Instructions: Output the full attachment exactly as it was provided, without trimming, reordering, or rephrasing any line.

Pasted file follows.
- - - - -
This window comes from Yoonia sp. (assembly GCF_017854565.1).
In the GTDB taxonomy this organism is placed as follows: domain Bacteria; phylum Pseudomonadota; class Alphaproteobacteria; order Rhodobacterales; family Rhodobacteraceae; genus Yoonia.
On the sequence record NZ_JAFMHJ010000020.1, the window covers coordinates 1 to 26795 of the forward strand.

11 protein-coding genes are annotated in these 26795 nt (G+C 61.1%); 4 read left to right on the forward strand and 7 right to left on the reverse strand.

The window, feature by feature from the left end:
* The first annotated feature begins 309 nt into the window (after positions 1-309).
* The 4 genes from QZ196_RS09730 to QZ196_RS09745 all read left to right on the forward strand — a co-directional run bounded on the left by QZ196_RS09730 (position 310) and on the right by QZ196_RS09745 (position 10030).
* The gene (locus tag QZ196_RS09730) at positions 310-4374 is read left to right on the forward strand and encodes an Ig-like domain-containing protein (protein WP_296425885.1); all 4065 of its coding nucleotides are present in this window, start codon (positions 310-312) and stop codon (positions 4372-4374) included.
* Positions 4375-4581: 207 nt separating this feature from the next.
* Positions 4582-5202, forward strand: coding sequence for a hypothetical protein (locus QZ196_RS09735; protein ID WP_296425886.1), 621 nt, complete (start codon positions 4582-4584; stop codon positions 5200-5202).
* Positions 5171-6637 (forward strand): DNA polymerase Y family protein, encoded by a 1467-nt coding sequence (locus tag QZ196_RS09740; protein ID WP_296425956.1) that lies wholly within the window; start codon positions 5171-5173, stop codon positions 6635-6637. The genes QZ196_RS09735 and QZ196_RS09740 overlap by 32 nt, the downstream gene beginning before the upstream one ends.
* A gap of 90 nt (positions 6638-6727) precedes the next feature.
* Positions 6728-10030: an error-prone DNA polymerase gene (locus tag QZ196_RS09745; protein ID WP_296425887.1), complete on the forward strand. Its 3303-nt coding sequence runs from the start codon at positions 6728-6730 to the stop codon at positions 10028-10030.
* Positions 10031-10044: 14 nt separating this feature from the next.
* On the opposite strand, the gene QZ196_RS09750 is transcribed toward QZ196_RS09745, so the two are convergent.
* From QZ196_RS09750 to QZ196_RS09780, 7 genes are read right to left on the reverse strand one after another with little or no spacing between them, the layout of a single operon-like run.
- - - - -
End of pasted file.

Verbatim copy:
This window comes from Yoonia sp. (assembly GCF_017854565.1).
In the GTDB taxonomy this organism is placed as follows: domain Bacteria; phylum Pseudomonadota; class Alphaproteobacteria; order Rhodobacterales; family Rhodobacteraceae; genus Yoonia.
On the sequence record NZ_JAFMHJ010000020.1, the window covers coordinates 1 to 26795 of the forward strand.

11 protein-coding genes are annotated in these 26795 nt (G+C 61.1%); 4 read left to right on the forward strand and 7 right to left on the reverse strand.

The window, feature by feature from the left end:
* The first annotated feature begins 309 nt into the window (after positions 1-309).
* The 4 genes from QZ196_RS09730 to QZ196_RS09745 all read left to right on the forward strand — a co-directional run bounded on the left by QZ196_RS09730 (position 310) and on the right by QZ196_RS09745 (position 10030).
* The gene (locus tag QZ196_RS09730) at positions 310-4374 is read left to right on the forward strand and encodes an Ig-like domain-containing protein (protein WP_296425885.1); all 4065 of its coding nucleotides are present in this window, start codon (positions 310-312) and stop codon (positions 4372-4374) included.
* Positions 4375-4581: 207 nt separating this feature from the next.
* Positions 4582-5202, forward strand: coding sequence for a hypothetical protein (locus QZ196_RS09735; protein ID WP_296425886.1), 621 nt, complete (start codon positions 4582-4584; stop codon positions 5200-5202).
* Positions 5171-6637 (forward strand): DNA polymerase Y family protein, encoded by a 1467-nt coding sequence (locus tag QZ196_RS09740; protein ID WP_296425956.1) that lies wholly within the window; start codon positions 5171-5173, stop codon positions 6635-6637. The genes QZ196_RS09735 and QZ196_RS09740 overlap by 32 nt, the downstream gene beginning before the upstream one ends.
* A gap of 90 nt (positions 6638-6727) precedes the next feature.
* Positions 6728-10030: an error-prone DNA polymerase gene (locus tag QZ196_RS09745; protein ID WP_296425887.1), complete on the forward strand. Its 3303-nt coding sequence runs from the start codon at positions 6728-6730 to the stop codon at positions 10028-10030.
* Positions 10031-10044: 14 nt separating this feature from the next.
* On the opposite strand, the gene QZ196_RS09750 is transcribed toward QZ196_RS09745, so the two are convergent.
* From QZ196_RS09750 to QZ196_RS09780, 7 genes are read right to left on the reverse strand one after another with little or no spacing between them, the layout of a single operon-like run.